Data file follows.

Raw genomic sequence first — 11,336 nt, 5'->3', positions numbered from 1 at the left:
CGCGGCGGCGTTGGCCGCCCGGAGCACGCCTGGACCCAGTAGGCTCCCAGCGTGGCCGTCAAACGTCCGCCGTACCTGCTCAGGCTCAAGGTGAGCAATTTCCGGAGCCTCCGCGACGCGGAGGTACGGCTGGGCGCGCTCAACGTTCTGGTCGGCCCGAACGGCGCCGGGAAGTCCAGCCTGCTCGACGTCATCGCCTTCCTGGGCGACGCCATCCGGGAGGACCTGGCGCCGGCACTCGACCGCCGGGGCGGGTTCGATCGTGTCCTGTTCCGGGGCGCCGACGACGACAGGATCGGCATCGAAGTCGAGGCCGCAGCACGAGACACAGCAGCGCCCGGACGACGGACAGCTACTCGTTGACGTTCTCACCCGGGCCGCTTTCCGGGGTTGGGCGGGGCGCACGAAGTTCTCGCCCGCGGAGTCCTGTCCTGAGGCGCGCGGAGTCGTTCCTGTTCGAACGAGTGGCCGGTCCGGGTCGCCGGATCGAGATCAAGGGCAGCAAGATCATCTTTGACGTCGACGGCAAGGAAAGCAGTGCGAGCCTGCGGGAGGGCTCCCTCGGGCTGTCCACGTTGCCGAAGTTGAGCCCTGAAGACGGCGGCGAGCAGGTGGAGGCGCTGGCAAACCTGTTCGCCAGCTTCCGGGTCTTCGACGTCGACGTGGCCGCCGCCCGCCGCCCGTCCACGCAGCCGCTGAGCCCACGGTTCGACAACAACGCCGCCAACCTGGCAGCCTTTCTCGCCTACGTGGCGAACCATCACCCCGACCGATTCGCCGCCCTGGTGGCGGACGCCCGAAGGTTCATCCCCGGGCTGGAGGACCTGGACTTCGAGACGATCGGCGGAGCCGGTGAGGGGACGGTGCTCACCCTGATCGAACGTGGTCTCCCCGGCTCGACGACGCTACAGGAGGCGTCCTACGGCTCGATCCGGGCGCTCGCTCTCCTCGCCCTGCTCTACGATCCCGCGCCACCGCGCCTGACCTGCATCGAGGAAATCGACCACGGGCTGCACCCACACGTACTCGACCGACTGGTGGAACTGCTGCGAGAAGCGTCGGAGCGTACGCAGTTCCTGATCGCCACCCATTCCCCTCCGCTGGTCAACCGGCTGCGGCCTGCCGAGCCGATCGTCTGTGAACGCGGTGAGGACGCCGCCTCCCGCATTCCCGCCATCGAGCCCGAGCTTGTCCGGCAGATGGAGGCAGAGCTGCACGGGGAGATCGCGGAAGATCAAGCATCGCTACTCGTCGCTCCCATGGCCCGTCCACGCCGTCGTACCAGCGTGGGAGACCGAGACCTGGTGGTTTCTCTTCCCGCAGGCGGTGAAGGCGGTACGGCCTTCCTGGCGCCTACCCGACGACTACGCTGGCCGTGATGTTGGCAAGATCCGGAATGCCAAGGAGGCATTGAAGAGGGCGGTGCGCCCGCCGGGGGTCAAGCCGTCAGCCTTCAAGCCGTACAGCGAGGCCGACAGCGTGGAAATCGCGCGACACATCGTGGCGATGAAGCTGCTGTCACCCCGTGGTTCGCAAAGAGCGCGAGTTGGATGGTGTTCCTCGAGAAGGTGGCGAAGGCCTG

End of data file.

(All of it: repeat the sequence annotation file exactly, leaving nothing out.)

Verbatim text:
Raw genomic sequence first — 11,336 nt, 5'->3', positions numbered from 1 at the left:
CGCGGCGGCGTTGGCCGCCCGGAGCACGCCTGGACCCAGTAGGCTCCCAGCGTGGCCGTCAAACGTCCGCCGTACCTGCTCAGGCTCAAGGTGAGCAATTTCCGGAGCCTCCGCGACGCGGAGGTACGGCTGGGCGCGCTCAACGTTCTGGTCGGCCCGAACGGCGCCGGGAAGTCCAGCCTGCTCGACGTCATCGCCTTCCTGGGCGACGCCATCCGGGAGGACCTGGCGCCGGCACTCGACCGCCGGGGCGGGTTCGATCGTGTCCTGTTCCGGGGCGCCGACGACGACAGGATCGGCATCGAAGTCGAGGCCGCAGCACGAGACACAGCAGCGCCCGGACGACGGACAGCTACTCGTTGACGTTCTCACCCGGGCCGCTTTCCGGGGTTGGGCGGGGCGCACGAAGTTCTCGCCCGCGGAGTCCTGTCCTGAGGCGCGCGGAGTCGTTCCTGTTCGAACGAGTGGCCGGTCCGGGTCGCCGGATCGAGATCAAGGGCAGCAAGATCATCTTTGACGTCGACGGCAAGGAAAGCAGTGCGAGCCTGCGGGAGGGCTCCCTCGGGCTGTCCACGTTGCCGAAGTTGAGCCCTGAAGACGGCGGCGAGCAGGTGGAGGCGCTGGCAAACCTGTTCGCCAGCTTCCGGGTCTTCGACGTCGACGTGGCCGCCGCCCGCCGCCCGTCCACGCAGCCGCTGAGCCCACGGTTCGACAACAACGCCGCCAACCTGGCAGCCTTTCTCGCCTACGTGGCGAACCATCACCCCGACCGATTCGCCGCCCTGGTGGCGGACGCCCGAAGGTTCATCCCCGGGCTGGAGGACCTGGACTTCGAGACGATCGGCGGAGCCGGTGAGGGGACGGTGCTCACCCTGATCGAACGTGGTCTCCCCGGCTCGACGACGCTACAGGAGGCGTCCTACGGCTCGATCCGGGCGCTCGCTCTCCTCGCCCTGCTCTACGATCCCGCGCCACCGCGCCTGACCTGCATCGAGGAAATCGACCACGGGCTGCACCCACACGTACTCGACCGACTGGTGGAACTGCTGCGAGAAGCGTCGGAGCGTACGCAGTTCCTGATCGCCACCCATTCCCCTCCGCTGGTCAACCGGCTGCGGCCTGCCGAGCCGATCGTCTGTGAACGCGGTGAGGACGCCGCCTCCCGCATTCCCGCCATCGAGCCCGAGCTTGTCCGGCAGATGGAGGCAGAGCTGCACGGGGAGATCGCGGAAGATCAAGCATCGCTACTCGTCGCTCCCATGGCCCGTCCACGCCGTCGTACCAGCGTGGGAGACCGAGACCTGGTGGTTTCTCTTCCCGCAGGCGGTGAAGGCGGTACGGCCTTCCTGGCGCCTACCCGACGACTACGCTGGCCGTGATGTTGGCAAGATCCGGAATGCCAAGGAGGCATTGAAGAGGGCGGTGCGCCCGCCGGGGGTCAAGCCGTCAGCCTTCAAGCCGTACAGCGAGGCCGACAGCGTGGAAATCGCGCGACACATCGTGGCGATGAAGCTGCTGTCACCCCGTGGTTCGCAAAGAGCGCGAGTTGGATGGTGTTCCTCGAGAAGGTGGCGAAGGCCTG